Schedule

Schedule

Monday, November 24

1416852000 Tech News Today
1416855600 Triangulation
1416861000 iPad Today
1416873600 Tech News 2Night

Tuesday, November 25

1416938400 Tech News Today
1416942000 MacBreak Weekly
1416949200 Security Now
1416956400 Before You Buy
1416960000 Tech News 2Night
1416963600 All About Android
1416972600 Padre's Corner

Wednesday, November 26

1417019400 FLOSS Weekly
1417024800 Tech News Today
1417028400 Windows Weekly
1417035600 This Week in Google
1417046400 Tech News 2Night
1417048200 Android App Arena
1417053600 Ham Nation

Thursday, November 27

1417111200 Tech News Today
1417114800 Know How...
1417118400 Marketing Mavericks
1417123800 Coding 101
1417127400 Home Theater Geeks
1417132800 Tech News 2Night
1417134600 The Giz Wiz

Friday, November 28

1417197600 Tech News Today
1417201200 This Week in Law
1417219200 Tech News 2Night

Saturday, November 29

1417287600 The Tech Guy

Sunday, November 30

1417374000 The Tech Guy
1417388400 This Week in Tech

Monday, December 1

1417456800 Tech News Today
1417460400 Triangulation
1417465800 iPad Today
1417478400 Tech News 2Night

Tuesday, December 2

1417543200 Tech News Today
1417546800 MacBreak Weekly
1417554000 Security Now
1417561200 Before You Buy
1417564800 Tech News 2Night
1417568400 All About Android
1417577400 Padre's Corner

Wednesday, December 3

1417624200 FLOSS Weekly
1417629600 Tech News Today
1417633200 Windows Weekly
1417640400 This Week in Google
1417651200 Tech News 2Night
1417653000 Android App Arena
1417658400 Ham Nation

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The Tech Guy
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This Week in Law

Does a broad privacy policy grant a company access to customer data?

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Coding 101

The holiday pricer.

Home Theater Geeks

3D Audio, Acoustic Room Design, and Anythony Grimani.

Know How... 106

Bad USB, I Am Groot, and Defcon

August 14 2014

A USB hack that will make you drop your packets, Patrick Djelahanty shows how he built the "Baby Groot" out of common parts, see soundwaves, lock picking, and Defcon wrap up.

"Bad USB"
* German Researchers Karsten Knoll and Jacob Lell discovered an exploit in the way USB works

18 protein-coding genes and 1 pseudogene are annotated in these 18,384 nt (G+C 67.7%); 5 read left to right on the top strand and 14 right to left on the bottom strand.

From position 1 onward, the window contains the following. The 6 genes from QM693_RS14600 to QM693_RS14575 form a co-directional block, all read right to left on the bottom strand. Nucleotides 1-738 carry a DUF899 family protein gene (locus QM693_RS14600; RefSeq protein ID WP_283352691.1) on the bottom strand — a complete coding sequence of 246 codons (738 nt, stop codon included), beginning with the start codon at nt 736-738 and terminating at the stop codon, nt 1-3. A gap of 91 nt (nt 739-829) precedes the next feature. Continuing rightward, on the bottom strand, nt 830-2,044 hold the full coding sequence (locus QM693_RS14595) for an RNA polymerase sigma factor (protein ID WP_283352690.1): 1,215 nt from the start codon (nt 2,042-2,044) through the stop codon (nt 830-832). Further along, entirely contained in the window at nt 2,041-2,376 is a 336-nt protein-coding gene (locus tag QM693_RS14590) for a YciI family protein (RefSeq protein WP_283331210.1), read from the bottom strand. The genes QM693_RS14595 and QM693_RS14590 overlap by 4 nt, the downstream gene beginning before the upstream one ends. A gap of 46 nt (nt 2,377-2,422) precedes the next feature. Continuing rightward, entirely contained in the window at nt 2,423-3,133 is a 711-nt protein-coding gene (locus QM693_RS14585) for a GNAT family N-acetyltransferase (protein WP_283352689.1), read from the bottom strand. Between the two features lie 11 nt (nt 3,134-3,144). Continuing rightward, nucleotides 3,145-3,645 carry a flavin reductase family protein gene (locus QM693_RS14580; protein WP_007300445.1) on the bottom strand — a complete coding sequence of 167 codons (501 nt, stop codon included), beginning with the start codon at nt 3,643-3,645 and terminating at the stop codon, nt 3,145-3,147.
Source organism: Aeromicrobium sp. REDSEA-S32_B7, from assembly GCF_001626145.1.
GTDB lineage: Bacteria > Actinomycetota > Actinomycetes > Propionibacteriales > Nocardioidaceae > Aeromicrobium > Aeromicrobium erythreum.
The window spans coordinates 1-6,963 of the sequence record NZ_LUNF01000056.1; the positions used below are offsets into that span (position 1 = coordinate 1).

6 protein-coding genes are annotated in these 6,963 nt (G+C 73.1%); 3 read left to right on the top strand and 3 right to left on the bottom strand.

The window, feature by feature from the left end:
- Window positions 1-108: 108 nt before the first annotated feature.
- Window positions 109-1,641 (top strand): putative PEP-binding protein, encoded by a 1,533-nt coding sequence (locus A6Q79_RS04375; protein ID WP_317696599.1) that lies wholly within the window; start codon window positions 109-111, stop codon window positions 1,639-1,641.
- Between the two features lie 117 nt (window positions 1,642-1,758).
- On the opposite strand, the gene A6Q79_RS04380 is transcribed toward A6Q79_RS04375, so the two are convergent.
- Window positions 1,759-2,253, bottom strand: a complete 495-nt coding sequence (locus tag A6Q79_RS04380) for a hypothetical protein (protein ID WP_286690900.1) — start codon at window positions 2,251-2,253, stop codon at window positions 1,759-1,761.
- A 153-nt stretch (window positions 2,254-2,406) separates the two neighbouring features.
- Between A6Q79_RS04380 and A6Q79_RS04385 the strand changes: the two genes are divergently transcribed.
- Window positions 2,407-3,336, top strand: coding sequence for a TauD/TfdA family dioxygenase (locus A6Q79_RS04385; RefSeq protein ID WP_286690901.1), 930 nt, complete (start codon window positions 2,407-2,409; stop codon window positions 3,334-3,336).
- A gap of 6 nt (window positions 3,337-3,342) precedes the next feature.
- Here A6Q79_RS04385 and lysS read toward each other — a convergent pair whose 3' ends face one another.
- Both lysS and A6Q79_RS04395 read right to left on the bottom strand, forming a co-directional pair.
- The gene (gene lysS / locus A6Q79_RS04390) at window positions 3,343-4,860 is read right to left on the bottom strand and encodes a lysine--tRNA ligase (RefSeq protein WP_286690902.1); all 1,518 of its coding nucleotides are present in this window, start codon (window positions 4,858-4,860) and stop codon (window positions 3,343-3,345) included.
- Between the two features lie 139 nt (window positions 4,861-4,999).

* ALL USB devices use some form of controller. They're small computers that interface the USB serial communications protocol with whatever device we want to connect via USB.
-- That controller is actually a small computer... and the computer runs an operating system that is determined by firmware.

What's the Exploit?
* The way that USB was created, that firmware is updateable. It's updateable because the creators of the USB standard wanted manufacturers to be able to reprogram the firmware if a flaw was ever discovered in that firmware.
* HOWEVER, that also means that a malicious user (hacker) could reprogram the firmware to make the device act in a way that the manufacturers had not intended.

What does that all mean?
* This means that a USB flash drive could be reprogramed to act like a keyboard
-- So after you plug it in, it issues a series of keystrokes that (for example) open Internet Explorer, navigate to a page that contains malware, then close the browser... all in a matter of seconds
* Or a USB flash drive could be reprogrammed to act like a network adapter
-- All the traffic you send and receive from your network would pass through this new network adapter, which would forward the packet stream to another computer before sending your trafic to the proper destinations.

Worse still... since your computer has USB devices INTEGRATED into the system (Keyboard, Mouse, Webcamera, Card Reader) a compromised USB device could be used to compromise the USB devices in your computer, which would then compromise any USB device that connects to your computer.

Ok... so why not just run an anti-virus? Or copy over new firmware? Or just make USB firmware non-programmable?

Let's take that one at a time: Anti-Virus
* Your system cannot see past the controller of a USB device.
-- The way USB devices work, the system can query the controller, and the controller will tell the system the status of the USB device.
-- If the controller is compromised, then you cannot trust it to report the correct status
** In other words, the only way an Anti-Virus would work would be if the malware infecting the USB device was programmed to tell the system that it was compromising the controller... an unlikely scenario.

Copying New Firmware:
* As with the Anti-Virus question, the system cannot see past the controller.
* When you update firmware on a USB device, the new firmware is loaded into memory, then the controller is responsible for overwriting its old firmware and reporting back to the system with the new firmware status.
* If I was writing BadUSB malware, the first thing I would to would be to disable that process: Allow the controller to copy the new firmware to memory, then strip off the revision number of the new firmware and report THAT to the system.
-- The system thinks it has new firmware, but the malware is still there.

Making USB devices unprogrammable:
* This is the most likely solution, but there are two MAJOR problems
1. It doesn't fix the BILLIONS of USB devices that are already in the wild.
2. If a manufacturer ever discovers a problem with their firmware (say, an exploit) there is no way to patch it.

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